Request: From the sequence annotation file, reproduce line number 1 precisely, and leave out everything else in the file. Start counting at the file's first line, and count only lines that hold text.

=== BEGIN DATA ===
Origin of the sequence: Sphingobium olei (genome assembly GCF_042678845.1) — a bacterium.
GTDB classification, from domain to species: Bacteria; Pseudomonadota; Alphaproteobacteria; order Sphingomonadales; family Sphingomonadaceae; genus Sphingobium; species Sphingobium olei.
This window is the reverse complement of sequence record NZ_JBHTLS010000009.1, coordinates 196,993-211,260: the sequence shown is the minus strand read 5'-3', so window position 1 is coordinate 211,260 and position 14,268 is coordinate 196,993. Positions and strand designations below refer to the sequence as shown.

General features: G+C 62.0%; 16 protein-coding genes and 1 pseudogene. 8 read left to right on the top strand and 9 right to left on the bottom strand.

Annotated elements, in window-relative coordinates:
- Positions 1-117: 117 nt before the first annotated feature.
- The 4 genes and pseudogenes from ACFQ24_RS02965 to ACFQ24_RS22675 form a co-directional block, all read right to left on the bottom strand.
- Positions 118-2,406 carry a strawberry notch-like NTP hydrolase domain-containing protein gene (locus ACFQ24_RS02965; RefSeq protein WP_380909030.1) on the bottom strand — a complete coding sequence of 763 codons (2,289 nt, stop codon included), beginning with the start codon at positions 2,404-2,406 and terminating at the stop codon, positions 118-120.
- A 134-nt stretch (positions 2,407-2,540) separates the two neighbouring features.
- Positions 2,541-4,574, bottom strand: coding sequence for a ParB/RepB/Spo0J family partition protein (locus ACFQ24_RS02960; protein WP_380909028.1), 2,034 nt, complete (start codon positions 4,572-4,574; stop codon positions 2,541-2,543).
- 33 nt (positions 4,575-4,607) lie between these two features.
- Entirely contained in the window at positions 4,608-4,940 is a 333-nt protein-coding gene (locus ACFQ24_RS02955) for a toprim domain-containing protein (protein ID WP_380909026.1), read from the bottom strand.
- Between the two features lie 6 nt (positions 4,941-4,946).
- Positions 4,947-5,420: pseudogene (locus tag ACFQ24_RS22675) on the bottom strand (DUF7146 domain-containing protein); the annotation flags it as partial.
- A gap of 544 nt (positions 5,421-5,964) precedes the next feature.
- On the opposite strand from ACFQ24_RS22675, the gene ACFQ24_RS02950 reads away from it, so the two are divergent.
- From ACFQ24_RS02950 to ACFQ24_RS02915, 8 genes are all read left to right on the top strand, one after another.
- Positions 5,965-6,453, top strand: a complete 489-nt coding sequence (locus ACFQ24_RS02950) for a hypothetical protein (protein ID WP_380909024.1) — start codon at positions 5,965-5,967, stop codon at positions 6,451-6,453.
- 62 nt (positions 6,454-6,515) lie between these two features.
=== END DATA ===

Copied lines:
Origin of the sequence: Sphingobium olei (genome assembly GCF_042678845.1) — a bacterium.